Usually the systems are idealized as lumped-mass systems. In the first part, we will find the structural response as a function of time when the system is subjected to ground acceleration This is known as the response history analysis (RHA) procedure.
Earthquake analysis of linear systems
Usually the systems are idealized
as lumped-mass systems. In the first part, we will find the structural response
as a function of time when the system is subjected to ground acceleration This
is known as the response history analysis (RHA) procedure. In the second part,
we can compute peak response of a structure during an earthquake directly from
earthquake response or design spectrum without the need for response history
analysis. The values given by response spectrum analysis (RSA) are fairly
accurate.
1 RHA
Let us assume that
earthquake-induced motion u˙˙_{g} ( t ) is
identical to all support points. The equation of motion can be written as
Γ_{n} is called modal participation
factor, implying that it is a measure of the degree to which the nth
mode participates in the response. Γ
is not independent of how the mode is normalized nor a measure of modal
contribution to response quantity.
Modal response
Displacement in physical
coordinates may be obtained as
The
equivalent static force is the product of two quantities:
• nth mode contribution;
• pseudo-acceleration
response of the nth mode SDF system.
The nth modal contribution
to any response quantity R(t) may be determined by static
analysis of structures subjected to external force f_{n}(t).
If R_{n}^{st} is the static value
R_{n}^{st} may be
positive or negative and is independent of how the mode is normalized.
1 Total response
The response contributions of
some of the higher modes may under appropriate circumstances be determined by
simple static analysis instead of dynamic analysis. For short periods T_{n}
≤ 1/33
If the period range included is the natural periods from N_{d}_{+1}
to N, then,
2 Interpretation of modal analysis
At first the dynamic properties
natural frequencies and mode shapes of the structure are computed and the force
distribution vector mi is expanded into modal components. The rest of
the analysis procedure is shown schematically in Table 18.8.
3 Analysis of response to base rotation
The modal analysis procedure is
applicable after slight modification when the excitation is base rotation.
Consider the cantilever frame shown in Fig. 18.19.
Multi-storey buildings with symmetrical plan
The equation of motion for this
structure is (see Fig. 18.20)
Example18.9
The two storey shear frame shown
in Fig. 18.21 is excited by a horizontal ground motion u˙˙_{g}
( t ). Determine
(a) modal
expansion of effective earthquake forces;
(b) the floor
displacement response of D_{n}(t);
(c) the
storey shear in terms of A_{n}(t);
(d) the first
floor and base overturning moments in terms of A_{n}(t).
= D_{2} ( t )
which is same as [ k ] ^{–1}( F_{2}
)ω _{n}^{2}_{2} D_{2} ( t )
–.207
Combining we get
u_{1}(t)
= 0.854 D_{1}(t) + 0.146 D_{2} (t)
u_{2}(t) = 1.207 D_{1}(t) – 0.207 D_{2}
(t)
(c) Storey
shear can be determined as follows (see Fig. 18.23). Substituting this we get
storey shear as
V_{b}^{st} = 1.4565 m A_{1}
( t ) + 0.0425 m A_{2} ( t )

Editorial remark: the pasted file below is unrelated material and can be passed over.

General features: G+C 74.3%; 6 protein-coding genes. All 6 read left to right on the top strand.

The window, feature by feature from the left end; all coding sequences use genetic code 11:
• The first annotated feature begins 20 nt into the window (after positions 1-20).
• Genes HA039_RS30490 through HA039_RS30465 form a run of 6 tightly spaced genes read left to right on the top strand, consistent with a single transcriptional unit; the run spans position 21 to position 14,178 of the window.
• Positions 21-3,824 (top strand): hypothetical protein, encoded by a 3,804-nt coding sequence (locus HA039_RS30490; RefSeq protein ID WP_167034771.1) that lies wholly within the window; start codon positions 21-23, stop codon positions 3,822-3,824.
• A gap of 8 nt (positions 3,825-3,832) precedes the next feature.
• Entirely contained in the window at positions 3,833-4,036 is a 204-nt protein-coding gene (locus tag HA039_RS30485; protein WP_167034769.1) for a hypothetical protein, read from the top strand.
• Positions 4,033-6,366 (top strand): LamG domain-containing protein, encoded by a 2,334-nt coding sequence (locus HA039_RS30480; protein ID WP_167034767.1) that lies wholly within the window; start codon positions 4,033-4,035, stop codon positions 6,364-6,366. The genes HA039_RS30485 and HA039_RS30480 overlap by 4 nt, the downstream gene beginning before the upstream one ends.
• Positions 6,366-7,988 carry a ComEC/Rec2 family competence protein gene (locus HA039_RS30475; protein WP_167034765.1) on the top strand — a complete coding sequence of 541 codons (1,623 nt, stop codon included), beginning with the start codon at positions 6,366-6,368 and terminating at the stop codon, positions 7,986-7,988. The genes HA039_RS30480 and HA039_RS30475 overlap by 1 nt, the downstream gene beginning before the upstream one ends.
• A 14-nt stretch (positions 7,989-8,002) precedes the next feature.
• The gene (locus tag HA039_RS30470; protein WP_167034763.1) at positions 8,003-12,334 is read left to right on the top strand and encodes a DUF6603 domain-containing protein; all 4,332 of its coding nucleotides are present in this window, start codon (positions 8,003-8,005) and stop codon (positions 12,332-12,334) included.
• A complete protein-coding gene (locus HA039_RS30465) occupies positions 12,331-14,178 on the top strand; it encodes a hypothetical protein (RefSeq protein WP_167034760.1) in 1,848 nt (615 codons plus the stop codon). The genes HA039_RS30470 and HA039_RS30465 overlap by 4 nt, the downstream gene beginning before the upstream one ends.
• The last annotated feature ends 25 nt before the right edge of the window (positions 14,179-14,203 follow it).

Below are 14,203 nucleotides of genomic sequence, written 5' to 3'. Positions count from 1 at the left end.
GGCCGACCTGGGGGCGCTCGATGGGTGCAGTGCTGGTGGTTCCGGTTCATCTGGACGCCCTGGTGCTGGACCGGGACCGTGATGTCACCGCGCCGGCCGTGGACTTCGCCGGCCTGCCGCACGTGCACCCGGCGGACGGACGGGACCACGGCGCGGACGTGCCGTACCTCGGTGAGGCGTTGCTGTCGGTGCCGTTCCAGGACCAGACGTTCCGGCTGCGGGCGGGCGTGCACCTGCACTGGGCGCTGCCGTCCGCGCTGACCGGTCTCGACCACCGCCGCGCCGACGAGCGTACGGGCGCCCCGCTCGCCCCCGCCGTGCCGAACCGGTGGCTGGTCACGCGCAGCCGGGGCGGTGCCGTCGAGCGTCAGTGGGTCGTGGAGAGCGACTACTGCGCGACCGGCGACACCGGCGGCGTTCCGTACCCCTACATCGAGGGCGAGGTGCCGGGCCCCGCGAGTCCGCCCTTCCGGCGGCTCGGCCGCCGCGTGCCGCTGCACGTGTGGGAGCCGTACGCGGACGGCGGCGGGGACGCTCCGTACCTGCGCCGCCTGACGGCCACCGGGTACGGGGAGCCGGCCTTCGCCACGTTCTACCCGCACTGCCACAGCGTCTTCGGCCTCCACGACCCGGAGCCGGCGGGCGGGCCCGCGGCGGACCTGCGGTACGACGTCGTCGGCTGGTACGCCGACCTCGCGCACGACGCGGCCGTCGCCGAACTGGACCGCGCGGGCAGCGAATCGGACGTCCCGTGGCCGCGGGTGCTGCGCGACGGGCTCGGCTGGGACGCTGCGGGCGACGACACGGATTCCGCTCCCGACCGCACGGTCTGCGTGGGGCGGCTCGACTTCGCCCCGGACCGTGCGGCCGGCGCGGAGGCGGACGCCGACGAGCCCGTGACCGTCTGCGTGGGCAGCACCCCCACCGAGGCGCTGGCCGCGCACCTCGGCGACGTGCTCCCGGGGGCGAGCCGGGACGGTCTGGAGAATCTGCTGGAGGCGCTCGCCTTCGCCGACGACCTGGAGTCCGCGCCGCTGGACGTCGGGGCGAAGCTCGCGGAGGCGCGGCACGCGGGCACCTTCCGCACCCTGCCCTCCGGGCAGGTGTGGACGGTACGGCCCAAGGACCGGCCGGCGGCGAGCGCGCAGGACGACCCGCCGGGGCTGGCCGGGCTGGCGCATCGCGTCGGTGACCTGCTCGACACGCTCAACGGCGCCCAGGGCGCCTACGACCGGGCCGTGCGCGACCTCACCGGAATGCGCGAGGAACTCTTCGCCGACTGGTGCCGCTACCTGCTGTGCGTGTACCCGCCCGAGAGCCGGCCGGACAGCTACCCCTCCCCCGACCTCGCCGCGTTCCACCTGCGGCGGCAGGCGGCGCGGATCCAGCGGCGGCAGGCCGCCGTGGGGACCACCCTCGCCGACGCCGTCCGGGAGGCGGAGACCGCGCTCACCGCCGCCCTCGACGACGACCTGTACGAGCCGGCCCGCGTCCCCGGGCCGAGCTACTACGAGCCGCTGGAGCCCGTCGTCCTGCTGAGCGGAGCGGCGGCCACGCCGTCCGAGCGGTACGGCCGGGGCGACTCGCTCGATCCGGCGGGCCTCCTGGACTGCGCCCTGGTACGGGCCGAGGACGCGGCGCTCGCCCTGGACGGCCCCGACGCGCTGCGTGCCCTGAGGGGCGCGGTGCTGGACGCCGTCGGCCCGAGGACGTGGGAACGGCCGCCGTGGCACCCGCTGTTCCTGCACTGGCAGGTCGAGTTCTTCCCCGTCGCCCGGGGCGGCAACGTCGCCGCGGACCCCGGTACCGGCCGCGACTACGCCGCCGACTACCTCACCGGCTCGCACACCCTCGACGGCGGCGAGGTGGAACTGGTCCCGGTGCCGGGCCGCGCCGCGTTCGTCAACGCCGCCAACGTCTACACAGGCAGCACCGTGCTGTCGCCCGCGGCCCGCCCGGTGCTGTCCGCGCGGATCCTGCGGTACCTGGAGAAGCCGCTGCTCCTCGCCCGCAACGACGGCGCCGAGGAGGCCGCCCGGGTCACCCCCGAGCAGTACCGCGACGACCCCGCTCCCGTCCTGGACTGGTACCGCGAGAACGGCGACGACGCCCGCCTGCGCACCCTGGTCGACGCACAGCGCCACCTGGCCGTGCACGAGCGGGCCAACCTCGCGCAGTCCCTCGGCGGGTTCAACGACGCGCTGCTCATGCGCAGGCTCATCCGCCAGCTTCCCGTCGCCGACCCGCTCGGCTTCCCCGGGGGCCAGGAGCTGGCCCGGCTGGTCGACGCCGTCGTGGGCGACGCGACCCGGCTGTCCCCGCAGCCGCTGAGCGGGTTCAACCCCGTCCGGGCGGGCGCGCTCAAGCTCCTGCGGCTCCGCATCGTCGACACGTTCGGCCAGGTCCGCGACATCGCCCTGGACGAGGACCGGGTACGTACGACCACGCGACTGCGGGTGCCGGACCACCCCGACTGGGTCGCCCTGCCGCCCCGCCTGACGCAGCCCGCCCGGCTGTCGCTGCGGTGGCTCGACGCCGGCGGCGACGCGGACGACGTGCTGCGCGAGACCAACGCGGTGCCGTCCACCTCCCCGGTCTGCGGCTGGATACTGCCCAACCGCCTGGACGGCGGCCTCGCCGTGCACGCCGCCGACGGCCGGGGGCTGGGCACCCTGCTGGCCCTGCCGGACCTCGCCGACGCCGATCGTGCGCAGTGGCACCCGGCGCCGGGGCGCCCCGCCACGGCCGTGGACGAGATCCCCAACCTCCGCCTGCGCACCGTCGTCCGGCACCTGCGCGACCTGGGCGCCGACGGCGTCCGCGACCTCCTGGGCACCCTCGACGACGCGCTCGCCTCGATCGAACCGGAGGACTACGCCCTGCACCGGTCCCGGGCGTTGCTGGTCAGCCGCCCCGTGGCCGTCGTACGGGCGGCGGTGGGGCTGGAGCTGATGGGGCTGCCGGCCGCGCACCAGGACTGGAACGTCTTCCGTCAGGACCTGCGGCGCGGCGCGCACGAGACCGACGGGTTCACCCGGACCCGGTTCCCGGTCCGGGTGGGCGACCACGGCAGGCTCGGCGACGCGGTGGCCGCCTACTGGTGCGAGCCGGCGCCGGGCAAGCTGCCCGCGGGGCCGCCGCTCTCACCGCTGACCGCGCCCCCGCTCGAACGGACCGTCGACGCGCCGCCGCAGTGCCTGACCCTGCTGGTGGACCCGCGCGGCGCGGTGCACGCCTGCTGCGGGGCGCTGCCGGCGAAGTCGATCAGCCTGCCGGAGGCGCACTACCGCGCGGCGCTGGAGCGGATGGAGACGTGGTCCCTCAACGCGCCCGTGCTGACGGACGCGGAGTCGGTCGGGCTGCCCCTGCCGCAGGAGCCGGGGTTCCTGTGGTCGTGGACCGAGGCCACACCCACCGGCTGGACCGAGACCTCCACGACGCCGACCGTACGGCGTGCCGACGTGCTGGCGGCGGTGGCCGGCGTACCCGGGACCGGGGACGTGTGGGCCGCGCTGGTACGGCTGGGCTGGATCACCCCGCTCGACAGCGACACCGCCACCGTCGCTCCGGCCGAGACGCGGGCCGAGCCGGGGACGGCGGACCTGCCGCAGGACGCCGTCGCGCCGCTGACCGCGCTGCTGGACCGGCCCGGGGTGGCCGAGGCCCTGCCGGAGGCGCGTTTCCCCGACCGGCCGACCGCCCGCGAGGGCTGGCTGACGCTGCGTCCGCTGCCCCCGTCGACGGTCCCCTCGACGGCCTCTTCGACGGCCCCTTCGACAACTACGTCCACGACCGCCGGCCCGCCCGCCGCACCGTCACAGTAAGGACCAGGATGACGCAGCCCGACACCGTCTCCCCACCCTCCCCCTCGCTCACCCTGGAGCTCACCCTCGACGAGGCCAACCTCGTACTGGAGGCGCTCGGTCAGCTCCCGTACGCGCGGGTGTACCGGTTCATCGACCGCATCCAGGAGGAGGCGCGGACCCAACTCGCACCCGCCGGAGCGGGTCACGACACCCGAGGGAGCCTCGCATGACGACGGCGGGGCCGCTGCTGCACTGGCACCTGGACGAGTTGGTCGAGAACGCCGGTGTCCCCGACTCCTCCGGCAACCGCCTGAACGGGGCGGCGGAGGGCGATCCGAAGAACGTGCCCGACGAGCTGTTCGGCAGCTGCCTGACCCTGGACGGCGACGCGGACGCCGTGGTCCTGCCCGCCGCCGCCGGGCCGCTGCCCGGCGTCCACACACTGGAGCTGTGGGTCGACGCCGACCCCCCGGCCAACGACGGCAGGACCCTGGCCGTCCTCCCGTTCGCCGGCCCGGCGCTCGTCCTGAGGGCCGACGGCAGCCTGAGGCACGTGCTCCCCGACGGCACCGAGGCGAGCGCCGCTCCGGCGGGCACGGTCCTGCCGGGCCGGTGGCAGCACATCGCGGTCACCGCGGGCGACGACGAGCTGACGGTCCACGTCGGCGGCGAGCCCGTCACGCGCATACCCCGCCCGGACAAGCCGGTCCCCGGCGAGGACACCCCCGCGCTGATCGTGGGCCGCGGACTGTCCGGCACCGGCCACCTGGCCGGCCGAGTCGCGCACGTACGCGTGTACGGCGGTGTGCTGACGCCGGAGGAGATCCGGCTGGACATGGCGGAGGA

V_{1} (t )
= 0.6035 m A_{1} (t ) – 0.1035 m A_{2}
(t )
(d) Static
analysis of the structure for external floor stress F_{N} gives
static responses M _{b}^{st} , M_{1}^{st}
for the overturning moments M_{b}, and M_{1} at
the base and first floor respectively.
M_{b}^{st}
(
t ) = 2.062 mh A_{1} ( t ) – 0.062 mh A_{2}
( t )
M_{1}(t)
= 0.604 mh A_{1}(t) – 0.104 mh A_{2}(t)
Example 18.10
Figure 18.24 shows a two storey
frame with flexural rigidity EI for beams and columns (span of the beam
= 2h). Determine the dynamic response of the structure to horizontal
ground motion u˙˙_{g} (t ) and express
(a) floor displacement and joint rotations in terms of Dn (t); the bending moments in a first storey
column and in the second floor
(b) beam in terms of An(t).
18.12.1 Modal responses
The relative lateral displacement U_{in}(t)
is written as
U_{jn}(t)
= Γ_{n}ϕ_{ij}D_{n}(t)
The storey drift is
Dj_{n}(t)
= Uj_{n}(t) – U_{j}_{–1,n}(t)
= Γ_{n}(ϕ_{jn} – ϕ_{j}_{–1}, n)D_{n}(t)
The equivalence static force for the nth mode f_{n}(t)
is given by
f_{n}(t)
= F_{n}A_{n}(t)
f_{jn}(t)
= F_{jn}A_{n}(t)
where f_{jn}(t) is lateral force at any jth
floor level.
R_{n}(t)
due to nth mode is given by
R_{n}
(
t ) = R_{n}^{st}
A_{n} ( t )
The modal static response R_{n}(st)
is determined by static analysis of building due to the external force F_{n}.
The modal static responses are presented in Table 18.9, where
2 Total response
Combining the response
contribution of the entire mode gives the earthquake response of the
multi-storey building
The steps
of analysis are given below:
1. Define
ground acceleration u˙˙_{g} ( t )
numerically at every time step ∆t.
2. Define
structural properties:
(a) determine
mass and stiffness matrix,
(b) estimate
modal damping ratio.
3. Determine
natural frequencies (T_{n} = 2π/ω_{n}) and
natural modes of vibration.
4. Determine
modal components R_{N} of the effective earthquake force
distribution.
5. Compute
the response contribution of nth mode by following steps:
(a) Perform
static analysis of building subjected to F_{n} forces.
(b) Determine
pseudo-acceleration response A_{n}(t) for the nth
mode of SDOF system.
(c) Determine
A_{n}(t).
6. Combine modal contributions R_{n}(t) to determine the total response. As already seen, only lower fewer modes contribute significantly to the response. Hence steps 3, 4 and 5 need to be implemented only for these modes.